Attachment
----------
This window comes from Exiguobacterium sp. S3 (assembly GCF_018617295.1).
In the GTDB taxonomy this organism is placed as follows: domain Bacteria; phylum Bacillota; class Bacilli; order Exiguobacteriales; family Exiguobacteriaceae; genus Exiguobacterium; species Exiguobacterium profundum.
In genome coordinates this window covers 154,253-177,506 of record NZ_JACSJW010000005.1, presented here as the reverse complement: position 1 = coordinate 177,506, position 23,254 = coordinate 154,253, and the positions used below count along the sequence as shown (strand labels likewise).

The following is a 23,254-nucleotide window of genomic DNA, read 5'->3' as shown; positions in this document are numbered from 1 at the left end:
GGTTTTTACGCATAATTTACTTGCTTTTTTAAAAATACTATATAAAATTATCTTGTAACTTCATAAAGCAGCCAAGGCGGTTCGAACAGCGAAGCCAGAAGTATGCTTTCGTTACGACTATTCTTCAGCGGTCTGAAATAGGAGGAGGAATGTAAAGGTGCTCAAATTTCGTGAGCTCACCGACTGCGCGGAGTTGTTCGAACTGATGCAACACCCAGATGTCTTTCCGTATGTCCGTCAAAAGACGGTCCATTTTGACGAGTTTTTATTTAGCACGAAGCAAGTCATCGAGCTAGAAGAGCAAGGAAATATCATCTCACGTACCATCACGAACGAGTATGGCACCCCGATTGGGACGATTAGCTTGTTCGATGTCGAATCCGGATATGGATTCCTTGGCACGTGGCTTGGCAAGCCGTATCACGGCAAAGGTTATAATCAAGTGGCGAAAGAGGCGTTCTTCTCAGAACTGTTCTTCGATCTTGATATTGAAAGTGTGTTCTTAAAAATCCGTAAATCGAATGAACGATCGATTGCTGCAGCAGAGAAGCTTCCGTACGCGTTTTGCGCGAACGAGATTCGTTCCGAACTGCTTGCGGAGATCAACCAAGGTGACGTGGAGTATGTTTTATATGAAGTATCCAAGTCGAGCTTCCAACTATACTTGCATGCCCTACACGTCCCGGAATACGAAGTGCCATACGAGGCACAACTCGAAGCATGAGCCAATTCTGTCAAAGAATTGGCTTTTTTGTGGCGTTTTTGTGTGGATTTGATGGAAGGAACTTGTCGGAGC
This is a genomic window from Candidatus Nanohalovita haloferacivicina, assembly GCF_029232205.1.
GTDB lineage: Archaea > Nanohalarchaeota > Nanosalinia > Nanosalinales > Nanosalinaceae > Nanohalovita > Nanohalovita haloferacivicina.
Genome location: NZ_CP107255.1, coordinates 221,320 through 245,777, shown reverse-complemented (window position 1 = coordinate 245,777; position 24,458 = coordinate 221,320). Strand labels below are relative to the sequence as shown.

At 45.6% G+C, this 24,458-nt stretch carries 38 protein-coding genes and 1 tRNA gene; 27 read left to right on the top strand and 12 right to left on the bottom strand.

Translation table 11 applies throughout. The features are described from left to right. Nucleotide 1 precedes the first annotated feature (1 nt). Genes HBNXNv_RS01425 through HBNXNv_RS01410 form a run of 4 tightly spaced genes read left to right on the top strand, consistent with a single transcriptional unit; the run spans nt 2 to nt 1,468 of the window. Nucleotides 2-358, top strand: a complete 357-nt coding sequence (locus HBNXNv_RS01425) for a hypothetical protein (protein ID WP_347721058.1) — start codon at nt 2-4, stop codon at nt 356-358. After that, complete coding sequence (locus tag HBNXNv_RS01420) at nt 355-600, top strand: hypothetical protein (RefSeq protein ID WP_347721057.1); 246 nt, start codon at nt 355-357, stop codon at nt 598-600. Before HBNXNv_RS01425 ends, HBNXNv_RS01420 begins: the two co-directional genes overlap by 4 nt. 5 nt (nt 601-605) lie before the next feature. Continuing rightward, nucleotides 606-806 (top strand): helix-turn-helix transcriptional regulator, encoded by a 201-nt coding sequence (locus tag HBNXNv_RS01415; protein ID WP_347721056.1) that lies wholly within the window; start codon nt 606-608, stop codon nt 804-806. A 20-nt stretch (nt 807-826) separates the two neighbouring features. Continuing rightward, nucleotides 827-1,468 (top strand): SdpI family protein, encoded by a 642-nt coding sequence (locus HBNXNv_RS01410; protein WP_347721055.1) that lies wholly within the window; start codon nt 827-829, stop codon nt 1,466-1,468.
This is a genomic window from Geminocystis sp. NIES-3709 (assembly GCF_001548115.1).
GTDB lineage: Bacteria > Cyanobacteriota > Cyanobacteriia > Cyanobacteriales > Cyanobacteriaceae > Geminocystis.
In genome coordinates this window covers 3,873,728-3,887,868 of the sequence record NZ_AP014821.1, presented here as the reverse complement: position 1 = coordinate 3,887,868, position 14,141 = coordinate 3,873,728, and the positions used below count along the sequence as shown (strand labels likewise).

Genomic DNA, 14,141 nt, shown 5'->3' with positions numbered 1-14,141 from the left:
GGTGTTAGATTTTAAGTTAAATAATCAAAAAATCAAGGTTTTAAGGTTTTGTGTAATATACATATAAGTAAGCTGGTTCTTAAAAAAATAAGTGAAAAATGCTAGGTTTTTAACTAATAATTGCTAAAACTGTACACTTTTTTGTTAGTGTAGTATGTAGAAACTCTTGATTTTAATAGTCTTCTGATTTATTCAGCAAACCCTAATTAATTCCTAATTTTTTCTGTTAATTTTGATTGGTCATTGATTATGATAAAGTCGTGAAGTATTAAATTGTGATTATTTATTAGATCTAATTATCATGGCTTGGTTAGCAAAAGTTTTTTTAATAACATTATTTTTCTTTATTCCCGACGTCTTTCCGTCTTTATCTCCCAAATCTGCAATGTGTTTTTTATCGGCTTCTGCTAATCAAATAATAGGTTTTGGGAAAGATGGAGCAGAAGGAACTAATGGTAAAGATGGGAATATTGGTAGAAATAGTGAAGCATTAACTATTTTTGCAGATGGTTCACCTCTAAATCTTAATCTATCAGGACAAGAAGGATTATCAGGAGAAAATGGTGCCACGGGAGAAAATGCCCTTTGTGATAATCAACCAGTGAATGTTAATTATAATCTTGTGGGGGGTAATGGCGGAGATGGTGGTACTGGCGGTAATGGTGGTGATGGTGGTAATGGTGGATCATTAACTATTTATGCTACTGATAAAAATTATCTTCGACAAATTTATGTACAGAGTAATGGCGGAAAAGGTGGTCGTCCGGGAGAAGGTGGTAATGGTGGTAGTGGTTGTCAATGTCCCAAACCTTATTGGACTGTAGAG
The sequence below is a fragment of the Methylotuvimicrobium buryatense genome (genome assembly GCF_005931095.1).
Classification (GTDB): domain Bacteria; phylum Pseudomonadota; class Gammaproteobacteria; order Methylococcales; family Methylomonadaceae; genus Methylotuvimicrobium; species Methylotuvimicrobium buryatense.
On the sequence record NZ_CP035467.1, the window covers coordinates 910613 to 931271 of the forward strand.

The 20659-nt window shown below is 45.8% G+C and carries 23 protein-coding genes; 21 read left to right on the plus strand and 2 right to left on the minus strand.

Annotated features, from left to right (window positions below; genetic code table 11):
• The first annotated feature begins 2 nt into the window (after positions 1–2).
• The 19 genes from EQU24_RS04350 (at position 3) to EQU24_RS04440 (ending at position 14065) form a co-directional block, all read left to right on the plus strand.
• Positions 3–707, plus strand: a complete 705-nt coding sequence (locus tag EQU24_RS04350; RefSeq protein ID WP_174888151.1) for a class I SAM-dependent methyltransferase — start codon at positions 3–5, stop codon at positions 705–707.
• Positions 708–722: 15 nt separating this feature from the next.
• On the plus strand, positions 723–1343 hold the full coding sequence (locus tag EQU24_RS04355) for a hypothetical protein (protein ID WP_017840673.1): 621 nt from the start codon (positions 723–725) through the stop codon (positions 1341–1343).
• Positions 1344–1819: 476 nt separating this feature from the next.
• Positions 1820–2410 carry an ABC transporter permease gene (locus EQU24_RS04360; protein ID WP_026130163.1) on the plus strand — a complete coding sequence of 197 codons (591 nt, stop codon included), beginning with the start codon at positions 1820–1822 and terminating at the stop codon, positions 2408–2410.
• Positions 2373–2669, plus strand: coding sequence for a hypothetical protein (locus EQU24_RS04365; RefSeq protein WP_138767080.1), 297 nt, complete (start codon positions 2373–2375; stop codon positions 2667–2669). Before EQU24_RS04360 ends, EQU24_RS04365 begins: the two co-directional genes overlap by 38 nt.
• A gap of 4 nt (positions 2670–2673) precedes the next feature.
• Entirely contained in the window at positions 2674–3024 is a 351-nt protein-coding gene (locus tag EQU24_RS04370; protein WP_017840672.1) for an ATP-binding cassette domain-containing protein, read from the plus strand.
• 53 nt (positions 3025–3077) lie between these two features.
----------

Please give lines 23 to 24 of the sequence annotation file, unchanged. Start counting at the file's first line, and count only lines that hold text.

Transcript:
• Positions 3–707, plus strand: a complete 705-nt coding sequence (locus tag EQU24_RS04350; RefSeq protein ID WP_174888151.1) for a class I SAM-dependent methyltransferase — start codon at positions 3–5, stop codon at positions 705–707.
• Positions 708–722: 15 nt separating this feature from the next.